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Top 8 Reasons Why Deaf People Quit Their Jobs


The TotalJobs survey offers an excellent preview of why deaf and hard of hearing employees quit their jobs. Although this study was based in the United Kingdom (UK), but the results are very revealing, and it is without any doubt that the statistics are very comparable with deaf and hard of hearing employees working in the United States and Canada. The key findings from the survey are as following:


  • 56% of deaf and hard of hearing employees reported that they had experienced discrimination at work due to their hearing loss and 25% of respondents said they quit a job as a result.

  • 62% of deaf and hard of hearing employees have faced discrimination from co-workers and colleagues.

  • 53% of deaf and hard of hearing employees had experienced discrimination from the management.

  • 27% of deaf and hard of hearing employees reported that they were bypassed for promotion.

The figures above are shockingly high, yet not very surprising. Clearly, this shows that companies and organizations must change how they work with deaf and hard of hearing employees. The discrimination experienced by deaf and hard of hearing employees in the workplace are mainly because of the lack of awareness and support from employers as well as general negative attitude towards them.


Below are likely to be the top eight reasons why deaf and hard of hearing employees quit their jobs. Clearly, not all deaf and hard of hearing people experience exactly the same; however, these reasons are very common:


1. Discrimination


As often reported in many studies elsewhere, discrimination plays a very large part in the working lives of deaf and hard of hearing people, and many of them are forced to exit employment because of it. Attitudes and ignorance of employers and colleagues are often identified as the main culprit of discrimination in the workplace that deaf and hard of hearing employees experienced. Discrimination can be in both forms of blatant and subtle.


2. Poor or No Reasonable Accommodations


Having poor or no reasonable accommodations at the workplace such as access to sign language interpreters, videophones, amplified phones, etc., can become a very frustrating experience for deaf and hard of hearing employees. Without reasonable accommodations may make it harder for deaf and hard of hearing employees do their jobs. Reasonable accommodations can be quite inexpensive, yet they are often not provided by the employers upon requests.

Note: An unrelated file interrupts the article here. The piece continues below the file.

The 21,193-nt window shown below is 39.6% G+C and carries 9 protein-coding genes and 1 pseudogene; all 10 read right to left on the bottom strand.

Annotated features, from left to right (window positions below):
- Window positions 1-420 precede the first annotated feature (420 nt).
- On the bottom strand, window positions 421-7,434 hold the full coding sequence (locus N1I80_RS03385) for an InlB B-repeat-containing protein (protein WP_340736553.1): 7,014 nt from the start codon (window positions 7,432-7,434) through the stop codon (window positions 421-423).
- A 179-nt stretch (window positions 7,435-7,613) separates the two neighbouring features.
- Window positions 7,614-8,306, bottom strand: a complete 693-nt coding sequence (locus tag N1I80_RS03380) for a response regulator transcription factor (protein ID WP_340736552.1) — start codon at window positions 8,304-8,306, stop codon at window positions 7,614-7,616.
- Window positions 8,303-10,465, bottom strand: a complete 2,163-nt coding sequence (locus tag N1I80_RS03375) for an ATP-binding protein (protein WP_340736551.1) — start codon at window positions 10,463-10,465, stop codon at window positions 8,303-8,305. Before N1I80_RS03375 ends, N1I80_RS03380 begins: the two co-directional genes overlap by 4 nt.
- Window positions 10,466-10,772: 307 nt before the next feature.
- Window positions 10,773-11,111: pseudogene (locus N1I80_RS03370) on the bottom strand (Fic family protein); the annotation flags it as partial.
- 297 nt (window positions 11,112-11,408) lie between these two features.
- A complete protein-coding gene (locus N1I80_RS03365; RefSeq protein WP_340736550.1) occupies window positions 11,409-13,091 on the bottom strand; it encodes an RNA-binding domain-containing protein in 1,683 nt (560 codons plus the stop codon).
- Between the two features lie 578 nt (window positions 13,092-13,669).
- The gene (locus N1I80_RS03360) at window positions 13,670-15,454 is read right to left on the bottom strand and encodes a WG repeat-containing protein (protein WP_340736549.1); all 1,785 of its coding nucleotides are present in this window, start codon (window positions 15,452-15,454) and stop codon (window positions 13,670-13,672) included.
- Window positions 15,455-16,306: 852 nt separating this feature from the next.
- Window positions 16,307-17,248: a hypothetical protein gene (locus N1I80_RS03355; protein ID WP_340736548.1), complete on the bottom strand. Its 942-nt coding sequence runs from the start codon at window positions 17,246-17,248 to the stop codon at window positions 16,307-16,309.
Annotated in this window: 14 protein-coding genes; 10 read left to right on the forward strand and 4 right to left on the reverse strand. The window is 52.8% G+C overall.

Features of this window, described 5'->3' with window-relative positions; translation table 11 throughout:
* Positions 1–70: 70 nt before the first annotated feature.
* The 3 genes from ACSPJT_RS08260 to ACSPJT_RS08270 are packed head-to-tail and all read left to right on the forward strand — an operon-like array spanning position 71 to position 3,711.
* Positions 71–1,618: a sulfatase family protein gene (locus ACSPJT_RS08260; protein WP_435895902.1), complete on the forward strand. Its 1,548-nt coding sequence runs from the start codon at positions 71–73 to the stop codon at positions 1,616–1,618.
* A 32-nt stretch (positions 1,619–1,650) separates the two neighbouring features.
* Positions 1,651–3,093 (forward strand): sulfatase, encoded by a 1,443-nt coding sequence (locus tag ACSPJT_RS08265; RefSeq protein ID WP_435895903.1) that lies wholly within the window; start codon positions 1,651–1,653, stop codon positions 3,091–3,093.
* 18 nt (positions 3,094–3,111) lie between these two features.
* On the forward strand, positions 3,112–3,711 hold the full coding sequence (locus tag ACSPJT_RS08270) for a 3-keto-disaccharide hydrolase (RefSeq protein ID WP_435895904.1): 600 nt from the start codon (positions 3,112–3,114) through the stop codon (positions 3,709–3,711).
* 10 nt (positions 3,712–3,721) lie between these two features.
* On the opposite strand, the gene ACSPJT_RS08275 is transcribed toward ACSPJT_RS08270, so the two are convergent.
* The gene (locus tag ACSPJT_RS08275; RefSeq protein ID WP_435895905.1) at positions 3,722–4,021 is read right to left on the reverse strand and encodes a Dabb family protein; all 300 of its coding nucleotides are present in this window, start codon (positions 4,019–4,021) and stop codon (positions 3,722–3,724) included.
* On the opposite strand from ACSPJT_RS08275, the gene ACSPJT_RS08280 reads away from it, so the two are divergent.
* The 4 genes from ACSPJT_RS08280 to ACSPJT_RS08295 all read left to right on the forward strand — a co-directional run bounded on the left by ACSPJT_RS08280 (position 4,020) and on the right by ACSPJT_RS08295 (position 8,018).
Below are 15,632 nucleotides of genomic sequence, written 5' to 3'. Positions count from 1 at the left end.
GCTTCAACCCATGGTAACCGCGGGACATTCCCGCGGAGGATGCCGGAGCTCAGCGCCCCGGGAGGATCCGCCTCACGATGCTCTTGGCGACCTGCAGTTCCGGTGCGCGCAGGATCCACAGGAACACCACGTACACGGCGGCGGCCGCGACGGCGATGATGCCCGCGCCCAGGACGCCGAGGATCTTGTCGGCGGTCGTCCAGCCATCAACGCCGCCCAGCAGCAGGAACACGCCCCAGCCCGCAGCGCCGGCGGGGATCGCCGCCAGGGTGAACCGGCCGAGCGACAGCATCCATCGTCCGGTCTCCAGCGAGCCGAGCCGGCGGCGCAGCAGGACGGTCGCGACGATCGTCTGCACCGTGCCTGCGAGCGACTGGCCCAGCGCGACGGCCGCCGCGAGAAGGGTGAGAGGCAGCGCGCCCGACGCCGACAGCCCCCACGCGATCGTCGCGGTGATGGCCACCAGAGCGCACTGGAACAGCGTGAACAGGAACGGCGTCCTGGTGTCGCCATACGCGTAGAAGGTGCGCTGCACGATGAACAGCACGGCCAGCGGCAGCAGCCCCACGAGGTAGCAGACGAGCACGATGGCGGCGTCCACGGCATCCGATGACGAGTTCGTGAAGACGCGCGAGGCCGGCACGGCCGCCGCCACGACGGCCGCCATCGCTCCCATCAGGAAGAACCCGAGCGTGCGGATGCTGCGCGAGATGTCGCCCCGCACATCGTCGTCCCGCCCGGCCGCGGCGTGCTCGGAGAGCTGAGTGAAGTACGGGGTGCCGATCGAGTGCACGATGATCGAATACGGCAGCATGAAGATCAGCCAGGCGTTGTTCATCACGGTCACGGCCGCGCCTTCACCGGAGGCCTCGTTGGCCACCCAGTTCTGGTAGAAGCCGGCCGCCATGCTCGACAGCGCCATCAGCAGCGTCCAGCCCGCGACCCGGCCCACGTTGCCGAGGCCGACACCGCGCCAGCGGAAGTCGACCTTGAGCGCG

3. Poor Communication or Not Sharing Information


Many deaf and hard of hearing employees are often left out within their workplace and are the last ones to know what is happening within the company or organization. Important and relevant information is often not shared promptly with deaf and hard of hearing employees or even at all. Without the information, deaf and hard of hearing employees are often put in a disadvantaged situation.


4. Employers Don’t Honor Their Commitments


Some employers deny deaf and hard of hearing employees' requests for reasonable accommodations outright while others keep wavering to their commitments. Often, employers said that they would commit to providing what deaf and hard of hearing employees need to do their jobs or to ensure that their workplace is inclusive, but fail to follow through with what they said they would do.


5. Isolation


Feeling isolated in the workplace may be another reason why many deaf and hard of hearing people eventually quit their jobs, particularly those who work in an all-hearing environment. Like any hearing employee, a deaf or hard of hearing employee enjoys being connected to other human beings.


6. Treated Differently


When deaf and hard of hearing employees feel that they are treated differently from their hearing co-workers regarding evaluating their work performance, assigning job responsibilities or even disciplining them, it can be quite discouraging for deaf and hard of hearing employees. This issue is particularly true when employers’ expectations for deaf and hard of hearing employees are higher than hearing employees.


7. Not Recognizing Employees' Unique Strengths


Many deaf and hard of hearing employees are talented workers and yet their strengths and skills are not utilized by their employers. Deaf and hard of hearing employees are likely to take their strengths and skills elsewhere where they are appreciated and utilized.


8. Lack of Job Promotion Opportunities


As stated earlier, many deaf and hard of hearing employees are talented and many have the work experience and skills to assume more work responsibilities, so that is where job promotions come in. It is quite common for deaf and hard of hearing employees be passed on for job promotions by their employers. There are stories where seasoned deaf and hard of hearing employees train new hearing employees and the hearing employees are eventually promoted over much more experience deaf and hard of hearing employees. Many even become their supervisors which can be very demoralizing for the deaf and hard of hearing employees when they are not given the same opportunity.


In closing, attitudes of employers and colleagues can prevent deaf and hard of hearing people from fulfilling their true potential, and often lead to them feeling frustrated or isolated at work. The top eight possible reasons why deaf and hard of hearing people quit their jobs mentioned above can be easily prevented if the employers are more inclusive and engaged in making sure that all of their deaf and hard of hearing employees are truly part of the company or organization.


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